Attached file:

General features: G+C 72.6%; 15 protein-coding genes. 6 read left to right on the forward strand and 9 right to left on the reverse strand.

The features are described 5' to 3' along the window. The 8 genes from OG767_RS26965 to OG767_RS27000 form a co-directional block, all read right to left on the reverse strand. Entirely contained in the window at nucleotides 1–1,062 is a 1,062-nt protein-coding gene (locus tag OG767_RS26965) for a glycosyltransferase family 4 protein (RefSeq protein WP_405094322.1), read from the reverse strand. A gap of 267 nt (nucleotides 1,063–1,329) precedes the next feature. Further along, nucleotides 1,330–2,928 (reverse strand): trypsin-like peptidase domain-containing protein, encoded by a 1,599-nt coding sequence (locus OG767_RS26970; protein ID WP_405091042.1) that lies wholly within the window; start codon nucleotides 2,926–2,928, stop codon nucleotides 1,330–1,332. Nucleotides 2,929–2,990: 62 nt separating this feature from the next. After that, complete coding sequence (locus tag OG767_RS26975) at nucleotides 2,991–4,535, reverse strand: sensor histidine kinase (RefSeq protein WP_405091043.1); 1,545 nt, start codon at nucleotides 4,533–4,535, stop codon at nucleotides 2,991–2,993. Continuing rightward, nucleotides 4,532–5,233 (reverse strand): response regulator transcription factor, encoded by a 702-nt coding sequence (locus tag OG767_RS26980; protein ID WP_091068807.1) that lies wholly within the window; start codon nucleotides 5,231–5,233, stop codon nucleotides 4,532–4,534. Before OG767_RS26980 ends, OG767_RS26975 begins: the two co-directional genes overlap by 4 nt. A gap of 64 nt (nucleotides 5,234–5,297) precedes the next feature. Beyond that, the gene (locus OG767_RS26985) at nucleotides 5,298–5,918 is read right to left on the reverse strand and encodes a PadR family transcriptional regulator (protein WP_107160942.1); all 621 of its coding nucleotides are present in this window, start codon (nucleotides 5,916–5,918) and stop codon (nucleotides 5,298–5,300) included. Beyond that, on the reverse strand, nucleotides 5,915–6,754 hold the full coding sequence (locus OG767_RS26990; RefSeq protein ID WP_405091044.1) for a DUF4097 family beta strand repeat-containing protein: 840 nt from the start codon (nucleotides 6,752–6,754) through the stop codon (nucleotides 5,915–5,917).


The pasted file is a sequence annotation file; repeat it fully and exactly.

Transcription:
General features: G+C 72.6%; 15 protein-coding genes. 6 read left to right on the forward strand and 9 right to left on the reverse strand.

The features are described 5' to 3' along the window. The 8 genes from OG767_RS26965 to OG767_RS27000 form a co-directional block, all read right to left on the reverse strand. Entirely contained in the window at nucleotides 1–1,062 is a 1,062-nt protein-coding gene (locus tag OG767_RS26965) for a glycosyltransferase family 4 protein (RefSeq protein WP_405094322.1), read from the reverse strand. A gap of 267 nt (nucleotides 1,063–1,329) precedes the next feature. Further along, nucleotides 1,330–2,928 (reverse strand): trypsin-like peptidase domain-containing protein, encoded by a 1,599-nt coding sequence (locus OG767_RS26970; protein ID WP_405091042.1) that lies wholly within the window; start codon nucleotides 2,926–2,928, stop codon nucleotides 1,330–1,332. Nucleotides 2,929–2,990: 62 nt separating this feature from the next. After that, complete coding sequence (locus tag OG767_RS26975) at nucleotides 2,991–4,535, reverse strand: sensor histidine kinase (RefSeq protein WP_405091043.1); 1,545 nt, start codon at nucleotides 4,533–4,535, stop codon at nucleotides 2,991–2,993. Continuing rightward, nucleotides 4,532–5,233 (reverse strand): response regulator transcription factor, encoded by a 702-nt coding sequence (locus tag OG767_RS26980; protein ID WP_091068807.1) that lies wholly within the window; start codon nucleotides 5,231–5,233, stop codon nucleotides 4,532–4,534. Before OG767_RS26980 ends, OG767_RS26975 begins: the two co-directional genes overlap by 4 nt. A gap of 64 nt (nucleotides 5,234–5,297) precedes the next feature. Beyond that, the gene (locus OG767_RS26985) at nucleotides 5,298–5,918 is read right to left on the reverse strand and encodes a PadR family transcriptional regulator (protein WP_107160942.1); all 621 of its coding nucleotides are present in this window, start codon (nucleotides 5,916–5,918) and stop codon (nucleotides 5,298–5,300) included. Beyond that, on the reverse strand, nucleotides 5,915–6,754 hold the full coding sequence (locus OG767_RS26990; RefSeq protein ID WP_405091044.1) for a DUF4097 family beta strand repeat-containing protein: 840 nt from the start codon (nucleotides 6,752–6,754) through the stop codon (nucleotides 5,915–5,917).